Despite being the title character, Rupert the Squirrel actually plays a fairly small role in “The Great Rupert.” In fact, the Amendola family is never actually aware of the squirrel's presence. That actually makes the story a little more meaningful, Rupert's acts of kindness going totally unrewarded. As for George Pal's stop motion effects, there's not too much to say about them. When Rupert is switched out from a real squirrel to a puppet one is very evident. Yet there is a creaky charm to the scenes where the squirrel awkwardly starts to dance to jump around. It's not exactly realistic or charming, as the animated Rupert has weirdly long limbs. But it is cute in its own way.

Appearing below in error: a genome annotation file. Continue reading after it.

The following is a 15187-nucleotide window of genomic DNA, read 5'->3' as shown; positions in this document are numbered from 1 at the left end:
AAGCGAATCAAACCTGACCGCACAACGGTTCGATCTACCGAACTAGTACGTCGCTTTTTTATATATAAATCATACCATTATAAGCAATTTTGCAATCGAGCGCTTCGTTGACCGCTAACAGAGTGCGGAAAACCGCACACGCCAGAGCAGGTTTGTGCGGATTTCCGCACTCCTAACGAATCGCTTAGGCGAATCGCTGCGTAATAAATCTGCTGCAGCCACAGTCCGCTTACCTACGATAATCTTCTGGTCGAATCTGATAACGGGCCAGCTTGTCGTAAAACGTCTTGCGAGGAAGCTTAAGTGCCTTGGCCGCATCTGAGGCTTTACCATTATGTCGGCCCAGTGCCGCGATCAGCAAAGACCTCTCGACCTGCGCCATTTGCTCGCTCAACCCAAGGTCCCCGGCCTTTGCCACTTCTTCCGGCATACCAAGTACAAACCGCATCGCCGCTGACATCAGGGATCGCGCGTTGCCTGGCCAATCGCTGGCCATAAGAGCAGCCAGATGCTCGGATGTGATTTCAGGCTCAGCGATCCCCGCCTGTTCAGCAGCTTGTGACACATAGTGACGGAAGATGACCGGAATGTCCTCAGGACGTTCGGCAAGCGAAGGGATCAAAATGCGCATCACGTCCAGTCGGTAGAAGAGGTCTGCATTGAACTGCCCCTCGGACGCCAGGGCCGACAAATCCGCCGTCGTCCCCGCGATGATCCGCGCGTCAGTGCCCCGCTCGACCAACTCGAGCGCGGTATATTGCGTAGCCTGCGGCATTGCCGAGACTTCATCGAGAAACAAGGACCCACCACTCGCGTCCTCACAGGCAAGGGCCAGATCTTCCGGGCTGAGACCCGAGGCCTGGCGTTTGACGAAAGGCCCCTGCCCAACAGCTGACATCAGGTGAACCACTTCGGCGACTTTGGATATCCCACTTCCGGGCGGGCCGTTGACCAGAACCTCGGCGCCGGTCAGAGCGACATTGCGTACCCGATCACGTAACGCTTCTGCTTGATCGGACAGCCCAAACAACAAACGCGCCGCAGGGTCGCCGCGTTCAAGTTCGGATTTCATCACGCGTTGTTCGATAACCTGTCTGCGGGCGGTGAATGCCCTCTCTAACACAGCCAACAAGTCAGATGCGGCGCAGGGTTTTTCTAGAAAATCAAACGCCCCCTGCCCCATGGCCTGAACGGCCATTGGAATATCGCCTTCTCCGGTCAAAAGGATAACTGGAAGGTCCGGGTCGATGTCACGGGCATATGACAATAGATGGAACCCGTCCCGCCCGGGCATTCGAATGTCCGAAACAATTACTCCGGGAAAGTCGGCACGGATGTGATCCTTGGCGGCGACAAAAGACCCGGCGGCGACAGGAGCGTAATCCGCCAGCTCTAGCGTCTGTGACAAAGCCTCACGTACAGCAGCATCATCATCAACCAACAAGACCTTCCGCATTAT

Filmed in 1948 but unreleased until 1950, it was Pal's first feature length credit and an early starring role for Moore. Afterwards, “The Great Rupert” would fall into the public domain, leading to a variety of home video releases. (Including a colorized version under the title of “A Christmas Wish.” Considering Christmas and the squirrel play about an equal role in the film, it's not the worst re-titling they could've made.) Though ultimately a bit on the forgettable side, “The Great Rupert” is a cute family film that will hopefully produce some chuckles or maybe even some warm-and-fuzzies during the winter months. [6/10]

Robbie the Reindeer: Hooves of Fire (1999)